Skip to main content

Featured

Austerity is shortening lives

Life expectancy has been one of those measures used often to indicate human progress.  On this measure, the UK doesn't do so well compared to other European countries.   
Life expectancy at birth in the UK  increased by 13.1 weeks per year on average since 1980–1982 for males and 9.5 weeks per year on average for females.

The reduction in the proportion of men smoking, along with the decline of heavy industry and the move away from physical labour and manufacturing industries towards the service sector are likely factors contributing to the changes, while female life-styles and childbirth have changed substantially.

The most common age at death in the UK for men is 85 and for women, it is 89. Progress indeed.

The health and wellbeing of our population are falling, and with it so too is life-expectancy.

Austerity is shortening our lives, or at least for some of us.   And there is the point.

Austerity has increased inequality and poverty, driven by the Tory cuts and approach to wel…

Not smart on smart meters

Why is it that when it comes to IT we seem to get things so badly wrong? Whether it is in the border agency or in the NHS we seem unable to get things to work or to roll out as planned.  Now we have a problem it seems with rolling out smart meters to save energy, one of the key planks of government strategy on tackling carbon emissions and climate change.  Now a parliamentary committee has warned that plans for installing these meters are in danger.

Plans to install the energy saving smart meters in every UK home and business by 2020 are in danger of veering off-track and could prove to be a costly failure because the project has not been driven forward effectively, the Energy and Climate Change Committee of the House of Commons has warned. In a new report the MPs raise concerns about technical, logistical and public communication issues which have resulted in delays to a national roll-out programme.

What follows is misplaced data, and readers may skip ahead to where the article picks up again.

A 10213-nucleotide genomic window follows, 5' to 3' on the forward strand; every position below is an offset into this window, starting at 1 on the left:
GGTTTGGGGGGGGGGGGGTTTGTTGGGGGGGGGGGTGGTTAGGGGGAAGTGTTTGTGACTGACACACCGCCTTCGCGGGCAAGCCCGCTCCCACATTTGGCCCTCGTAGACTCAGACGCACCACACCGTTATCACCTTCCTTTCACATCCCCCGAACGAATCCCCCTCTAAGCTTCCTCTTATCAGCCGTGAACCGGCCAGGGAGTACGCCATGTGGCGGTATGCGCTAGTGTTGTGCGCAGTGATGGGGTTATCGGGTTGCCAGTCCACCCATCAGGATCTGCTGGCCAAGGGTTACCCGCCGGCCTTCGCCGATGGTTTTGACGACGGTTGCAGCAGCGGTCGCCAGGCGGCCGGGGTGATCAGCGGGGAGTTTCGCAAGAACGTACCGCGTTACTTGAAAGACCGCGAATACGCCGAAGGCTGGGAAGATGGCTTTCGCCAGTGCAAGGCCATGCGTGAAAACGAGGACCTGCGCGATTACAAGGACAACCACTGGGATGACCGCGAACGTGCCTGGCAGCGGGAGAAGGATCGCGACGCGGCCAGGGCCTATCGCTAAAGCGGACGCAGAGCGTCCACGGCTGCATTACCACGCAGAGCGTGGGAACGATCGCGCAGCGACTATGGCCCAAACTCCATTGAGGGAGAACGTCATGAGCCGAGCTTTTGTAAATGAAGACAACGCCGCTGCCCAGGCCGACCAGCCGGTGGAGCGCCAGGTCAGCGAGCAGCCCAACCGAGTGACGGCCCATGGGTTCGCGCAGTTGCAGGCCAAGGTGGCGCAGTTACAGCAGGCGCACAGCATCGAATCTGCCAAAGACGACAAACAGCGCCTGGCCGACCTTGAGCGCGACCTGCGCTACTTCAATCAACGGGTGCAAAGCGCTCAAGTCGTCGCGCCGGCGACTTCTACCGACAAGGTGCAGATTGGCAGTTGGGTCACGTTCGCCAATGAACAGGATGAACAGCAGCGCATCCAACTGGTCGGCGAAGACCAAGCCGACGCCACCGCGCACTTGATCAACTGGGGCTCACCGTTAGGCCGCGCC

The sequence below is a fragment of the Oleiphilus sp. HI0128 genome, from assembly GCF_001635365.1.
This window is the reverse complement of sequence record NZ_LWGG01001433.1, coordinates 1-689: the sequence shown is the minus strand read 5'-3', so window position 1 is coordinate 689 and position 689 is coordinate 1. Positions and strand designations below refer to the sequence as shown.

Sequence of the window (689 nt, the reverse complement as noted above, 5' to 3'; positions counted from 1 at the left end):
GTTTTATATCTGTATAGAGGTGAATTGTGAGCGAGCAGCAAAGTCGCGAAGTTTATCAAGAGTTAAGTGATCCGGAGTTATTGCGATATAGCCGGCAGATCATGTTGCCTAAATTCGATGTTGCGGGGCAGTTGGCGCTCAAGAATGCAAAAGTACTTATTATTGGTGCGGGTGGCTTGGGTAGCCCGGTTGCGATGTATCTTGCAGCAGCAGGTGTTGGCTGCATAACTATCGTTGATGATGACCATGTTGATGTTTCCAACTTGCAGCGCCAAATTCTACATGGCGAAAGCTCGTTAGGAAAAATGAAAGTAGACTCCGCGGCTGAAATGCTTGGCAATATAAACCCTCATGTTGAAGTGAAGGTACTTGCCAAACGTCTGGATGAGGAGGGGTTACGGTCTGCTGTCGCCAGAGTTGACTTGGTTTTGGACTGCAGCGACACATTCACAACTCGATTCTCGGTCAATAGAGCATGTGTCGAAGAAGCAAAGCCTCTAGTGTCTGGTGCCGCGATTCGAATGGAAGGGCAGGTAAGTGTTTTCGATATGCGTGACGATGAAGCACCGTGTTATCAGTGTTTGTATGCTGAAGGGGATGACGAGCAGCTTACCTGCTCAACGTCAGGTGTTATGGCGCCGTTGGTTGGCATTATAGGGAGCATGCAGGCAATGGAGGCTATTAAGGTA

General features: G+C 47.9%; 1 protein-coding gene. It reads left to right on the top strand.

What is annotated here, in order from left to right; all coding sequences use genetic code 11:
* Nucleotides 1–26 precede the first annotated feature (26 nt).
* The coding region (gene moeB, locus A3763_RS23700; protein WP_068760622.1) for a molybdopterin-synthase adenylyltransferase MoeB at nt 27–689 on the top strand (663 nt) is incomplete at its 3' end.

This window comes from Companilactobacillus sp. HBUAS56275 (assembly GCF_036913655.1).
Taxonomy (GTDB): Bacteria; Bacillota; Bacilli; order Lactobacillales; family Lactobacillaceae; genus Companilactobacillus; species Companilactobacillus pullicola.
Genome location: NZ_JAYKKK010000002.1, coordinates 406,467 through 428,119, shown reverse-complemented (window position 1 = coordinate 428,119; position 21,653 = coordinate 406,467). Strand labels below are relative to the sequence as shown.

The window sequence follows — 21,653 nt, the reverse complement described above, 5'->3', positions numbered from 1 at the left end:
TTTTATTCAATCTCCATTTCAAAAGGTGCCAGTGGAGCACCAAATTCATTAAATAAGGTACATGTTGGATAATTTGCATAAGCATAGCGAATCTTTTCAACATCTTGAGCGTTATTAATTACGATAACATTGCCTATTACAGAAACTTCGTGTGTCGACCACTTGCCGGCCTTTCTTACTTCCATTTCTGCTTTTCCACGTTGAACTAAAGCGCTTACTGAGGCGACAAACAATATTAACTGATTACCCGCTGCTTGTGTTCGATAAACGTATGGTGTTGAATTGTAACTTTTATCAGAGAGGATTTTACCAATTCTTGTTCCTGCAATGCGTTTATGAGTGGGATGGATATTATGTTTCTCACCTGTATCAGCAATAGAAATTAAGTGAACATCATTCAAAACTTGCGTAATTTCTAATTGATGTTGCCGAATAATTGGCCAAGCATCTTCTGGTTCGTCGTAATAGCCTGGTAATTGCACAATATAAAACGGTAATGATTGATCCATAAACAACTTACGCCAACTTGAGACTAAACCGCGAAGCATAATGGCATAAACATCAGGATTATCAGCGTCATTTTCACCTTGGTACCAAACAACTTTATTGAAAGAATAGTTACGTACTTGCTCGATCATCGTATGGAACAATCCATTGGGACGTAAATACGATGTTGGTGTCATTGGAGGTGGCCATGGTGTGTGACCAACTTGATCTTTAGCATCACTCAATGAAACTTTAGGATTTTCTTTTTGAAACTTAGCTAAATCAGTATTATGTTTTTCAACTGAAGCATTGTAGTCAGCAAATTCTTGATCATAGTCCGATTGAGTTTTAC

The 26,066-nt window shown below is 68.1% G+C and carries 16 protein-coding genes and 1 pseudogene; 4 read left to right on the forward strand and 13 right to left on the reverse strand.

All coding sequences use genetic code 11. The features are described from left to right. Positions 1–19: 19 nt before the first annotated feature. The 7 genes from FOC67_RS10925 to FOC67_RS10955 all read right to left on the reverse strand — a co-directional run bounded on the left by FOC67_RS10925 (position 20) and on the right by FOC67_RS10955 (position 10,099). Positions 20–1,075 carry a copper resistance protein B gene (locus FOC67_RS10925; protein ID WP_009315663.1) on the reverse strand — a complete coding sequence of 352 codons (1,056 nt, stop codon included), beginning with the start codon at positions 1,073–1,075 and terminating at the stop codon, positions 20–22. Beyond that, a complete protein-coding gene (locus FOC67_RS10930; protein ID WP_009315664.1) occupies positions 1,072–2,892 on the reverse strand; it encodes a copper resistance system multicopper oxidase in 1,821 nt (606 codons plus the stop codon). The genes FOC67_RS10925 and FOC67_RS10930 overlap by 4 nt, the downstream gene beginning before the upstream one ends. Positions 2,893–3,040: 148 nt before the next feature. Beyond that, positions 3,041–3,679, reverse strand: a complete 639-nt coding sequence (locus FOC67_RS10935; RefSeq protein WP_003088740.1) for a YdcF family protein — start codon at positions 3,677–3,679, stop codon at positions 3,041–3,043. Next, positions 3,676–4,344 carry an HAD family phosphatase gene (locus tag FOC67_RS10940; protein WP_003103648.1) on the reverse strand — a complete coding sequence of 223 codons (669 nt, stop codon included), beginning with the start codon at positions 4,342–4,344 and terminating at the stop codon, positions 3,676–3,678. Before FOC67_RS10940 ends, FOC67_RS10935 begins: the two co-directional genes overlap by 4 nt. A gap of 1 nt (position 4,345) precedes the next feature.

Tim Yeo MP, Chair of the Committee, said:

"Time is running out on the Government’s plan to install smart meters in each of the UK’s 30 million homes and businesses by 2020. Smart meters could generate more than £17bn in energy savings for the country yet a series of technical and other issues have resulted in delays to the planned roll-out."

The Committee first looked at the programme in 2013, highlighting issues which they urged the Government to address. As the chair of the committee says, some progress has been made but it is not enough.

"The energy industry told us that it needs the Government to enable industry-wide solutions, rather than the less efficient alternative of letting each energy supplier develop its own solution.

But he also warns that without significant change from government the programme is at risk of failing.

"Without a significant and immediate change to the Government’s present approach which aims to install smart meters in 100% of UK homes and businesses, the programme runs the risk of falling far short of expectations. At worst, it could prove to be a costly failure. So, the Government is at a crossroads on its smart meters policy. It can continue with its current approach and risk embarrassment through public disengagement on a flagship energy policy, or it can grip the reins, and steer the energy industry along a more successful path which brings huge benefits for the country."

Why, oh why is it so difficult?

Comments

Popular Posts